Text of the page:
The Curse of #1

Over the past two years, 3 different people have been projected to be taken first overall in the draft. So far all three of them have taken a significant drop in the rankings, while other players have taken advantage of this.So far Phil Kessel, Michael Frolik, and Jesse Joensuu have fallen from the #1 prospect of the 2006 draft. Erik Johnson, currently ranked first overall currently, has held the position pretty much the entire spring. Will the curse catch up to him? Or will he ride out and still end up first overall. I don’t think he’ll last. Primarily for this:

Jordan Staal has consistantly moved up in the rankings and could now go as high as second overall. With his strong showing in helping Peterborough to the Memorial Cup his reputation is sure to blast off, especially considering the last CSS and ISS rankings were released in the thick of the OHL play-offs.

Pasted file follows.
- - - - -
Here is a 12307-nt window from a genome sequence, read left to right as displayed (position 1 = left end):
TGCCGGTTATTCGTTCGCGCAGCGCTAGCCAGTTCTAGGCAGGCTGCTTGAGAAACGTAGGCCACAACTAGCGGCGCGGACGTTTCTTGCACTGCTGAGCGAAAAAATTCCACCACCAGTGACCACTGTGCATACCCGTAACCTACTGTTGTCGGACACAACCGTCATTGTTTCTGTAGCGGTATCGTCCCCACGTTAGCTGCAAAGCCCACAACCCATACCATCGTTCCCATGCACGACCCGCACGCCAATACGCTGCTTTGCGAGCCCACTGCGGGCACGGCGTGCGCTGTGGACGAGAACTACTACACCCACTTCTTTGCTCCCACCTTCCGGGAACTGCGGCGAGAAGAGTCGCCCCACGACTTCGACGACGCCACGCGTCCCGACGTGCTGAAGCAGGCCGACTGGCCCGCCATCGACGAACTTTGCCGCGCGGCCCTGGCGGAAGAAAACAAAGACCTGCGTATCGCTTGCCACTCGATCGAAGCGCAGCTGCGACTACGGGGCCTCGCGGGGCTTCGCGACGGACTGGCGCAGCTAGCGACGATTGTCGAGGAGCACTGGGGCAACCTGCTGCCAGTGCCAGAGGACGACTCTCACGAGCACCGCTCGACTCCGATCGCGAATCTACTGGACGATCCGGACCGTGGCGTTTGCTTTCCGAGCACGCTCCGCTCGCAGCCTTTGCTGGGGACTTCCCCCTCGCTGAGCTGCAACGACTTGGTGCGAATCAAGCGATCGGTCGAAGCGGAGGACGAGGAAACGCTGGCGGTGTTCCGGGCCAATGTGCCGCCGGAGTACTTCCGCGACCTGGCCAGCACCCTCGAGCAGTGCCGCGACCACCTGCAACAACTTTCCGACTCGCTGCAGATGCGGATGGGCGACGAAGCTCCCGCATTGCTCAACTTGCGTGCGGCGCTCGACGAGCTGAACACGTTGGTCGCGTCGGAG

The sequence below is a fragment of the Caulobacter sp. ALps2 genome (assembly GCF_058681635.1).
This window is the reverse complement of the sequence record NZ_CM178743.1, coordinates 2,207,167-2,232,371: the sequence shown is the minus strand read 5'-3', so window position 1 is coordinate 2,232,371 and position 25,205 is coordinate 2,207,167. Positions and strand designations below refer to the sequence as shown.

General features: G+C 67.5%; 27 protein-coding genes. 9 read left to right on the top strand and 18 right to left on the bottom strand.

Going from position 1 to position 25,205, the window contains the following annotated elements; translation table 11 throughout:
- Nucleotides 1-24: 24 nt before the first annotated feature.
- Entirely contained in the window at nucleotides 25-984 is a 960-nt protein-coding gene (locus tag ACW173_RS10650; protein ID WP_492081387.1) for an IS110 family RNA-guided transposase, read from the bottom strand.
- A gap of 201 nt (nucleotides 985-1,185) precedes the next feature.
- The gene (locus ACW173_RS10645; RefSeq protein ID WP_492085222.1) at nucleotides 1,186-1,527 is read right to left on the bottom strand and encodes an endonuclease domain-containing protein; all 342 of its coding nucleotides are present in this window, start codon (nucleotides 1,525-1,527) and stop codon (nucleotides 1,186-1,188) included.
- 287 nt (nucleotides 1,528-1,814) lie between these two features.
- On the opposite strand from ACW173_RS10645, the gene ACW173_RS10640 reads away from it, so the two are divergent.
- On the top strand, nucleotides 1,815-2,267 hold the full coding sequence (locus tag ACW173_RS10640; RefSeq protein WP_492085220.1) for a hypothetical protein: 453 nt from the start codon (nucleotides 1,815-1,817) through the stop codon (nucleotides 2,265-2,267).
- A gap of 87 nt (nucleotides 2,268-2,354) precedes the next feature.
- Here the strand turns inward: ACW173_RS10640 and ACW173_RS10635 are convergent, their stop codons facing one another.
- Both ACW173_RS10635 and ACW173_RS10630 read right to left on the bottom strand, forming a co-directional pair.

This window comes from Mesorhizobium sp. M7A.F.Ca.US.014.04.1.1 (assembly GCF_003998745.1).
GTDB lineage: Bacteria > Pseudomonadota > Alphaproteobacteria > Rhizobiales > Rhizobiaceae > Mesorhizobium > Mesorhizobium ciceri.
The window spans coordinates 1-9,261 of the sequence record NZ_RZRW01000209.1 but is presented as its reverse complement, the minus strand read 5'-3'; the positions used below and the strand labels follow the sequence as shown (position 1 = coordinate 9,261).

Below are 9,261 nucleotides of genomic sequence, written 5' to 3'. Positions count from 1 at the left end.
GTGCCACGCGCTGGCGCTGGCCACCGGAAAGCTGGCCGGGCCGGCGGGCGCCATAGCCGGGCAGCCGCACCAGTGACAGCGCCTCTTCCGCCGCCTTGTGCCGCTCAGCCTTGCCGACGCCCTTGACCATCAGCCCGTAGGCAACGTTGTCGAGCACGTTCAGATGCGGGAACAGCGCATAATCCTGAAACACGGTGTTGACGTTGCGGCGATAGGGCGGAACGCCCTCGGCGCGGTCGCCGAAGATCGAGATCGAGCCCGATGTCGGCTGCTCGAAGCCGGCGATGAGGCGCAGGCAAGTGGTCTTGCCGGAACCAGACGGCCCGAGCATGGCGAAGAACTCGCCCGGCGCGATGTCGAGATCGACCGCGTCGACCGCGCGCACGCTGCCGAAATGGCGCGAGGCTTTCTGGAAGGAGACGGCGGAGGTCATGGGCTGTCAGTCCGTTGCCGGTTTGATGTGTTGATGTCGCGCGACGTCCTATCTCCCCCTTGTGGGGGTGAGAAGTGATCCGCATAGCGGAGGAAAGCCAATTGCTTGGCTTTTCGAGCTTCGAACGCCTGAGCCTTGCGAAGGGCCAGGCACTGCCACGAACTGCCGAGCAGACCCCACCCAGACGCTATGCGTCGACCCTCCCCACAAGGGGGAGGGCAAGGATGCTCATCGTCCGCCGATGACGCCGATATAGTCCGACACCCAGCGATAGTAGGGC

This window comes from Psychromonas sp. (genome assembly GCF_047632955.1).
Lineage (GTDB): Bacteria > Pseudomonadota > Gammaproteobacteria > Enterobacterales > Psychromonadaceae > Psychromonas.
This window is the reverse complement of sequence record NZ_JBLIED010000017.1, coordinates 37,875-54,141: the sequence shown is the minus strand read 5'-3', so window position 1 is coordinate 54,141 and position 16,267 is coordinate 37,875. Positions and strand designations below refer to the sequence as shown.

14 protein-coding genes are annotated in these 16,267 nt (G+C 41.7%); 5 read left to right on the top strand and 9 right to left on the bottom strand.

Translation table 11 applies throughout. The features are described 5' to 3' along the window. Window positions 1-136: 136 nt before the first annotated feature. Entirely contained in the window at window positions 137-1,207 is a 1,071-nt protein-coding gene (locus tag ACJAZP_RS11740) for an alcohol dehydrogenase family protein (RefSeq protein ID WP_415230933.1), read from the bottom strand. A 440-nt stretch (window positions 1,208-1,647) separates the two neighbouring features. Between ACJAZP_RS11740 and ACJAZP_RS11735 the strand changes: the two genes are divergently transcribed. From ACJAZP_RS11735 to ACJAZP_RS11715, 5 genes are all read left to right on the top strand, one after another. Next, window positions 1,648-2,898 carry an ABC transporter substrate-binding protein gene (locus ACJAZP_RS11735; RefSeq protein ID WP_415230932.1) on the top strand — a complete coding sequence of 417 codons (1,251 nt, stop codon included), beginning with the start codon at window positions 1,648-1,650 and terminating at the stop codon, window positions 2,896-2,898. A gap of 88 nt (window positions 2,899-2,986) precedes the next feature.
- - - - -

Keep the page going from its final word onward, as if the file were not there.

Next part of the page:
As well, I think that teams might be scared off by the rising and falling of players in and out of top positions. One player, however, has consistantly been ranked in the top 3 for a fair while now and has managed to retain his position: Jonathan Toews. He may not come to mind when talking about the draft amongst players such as Johnson, Kessel, Staal, Frolik, Backstrom, or Mueller, but he’s probably the steadiest of any of the top candidates.

Finally, I think that St. Louis, considering their lack of prospects upfront, and faced with what could just been an off season for the former phenom Phil Kessel, could end up taking a chance on him.

I’m not saying count Johnson out yet, but I think he’s far from the sure bet he’s purported to be and much more like just another fad player in the carousel of picks.

***A further note, it has been remarked my several experts that because of the amount of overage players in junior during the lockout, that the ’88s didn’t receive alot of playing time and are behind where most draft classes are. This would probably lead to there not being a player available who would end up sticking with a team throughout the length of next season. Even if this is said, the size of Jordan Staal and the decent rookie season his brother put up as an 18 year old might convince a team to add him to their roster. As he would likely be the only player ready to jump into the NHL, his stock may be further boosted.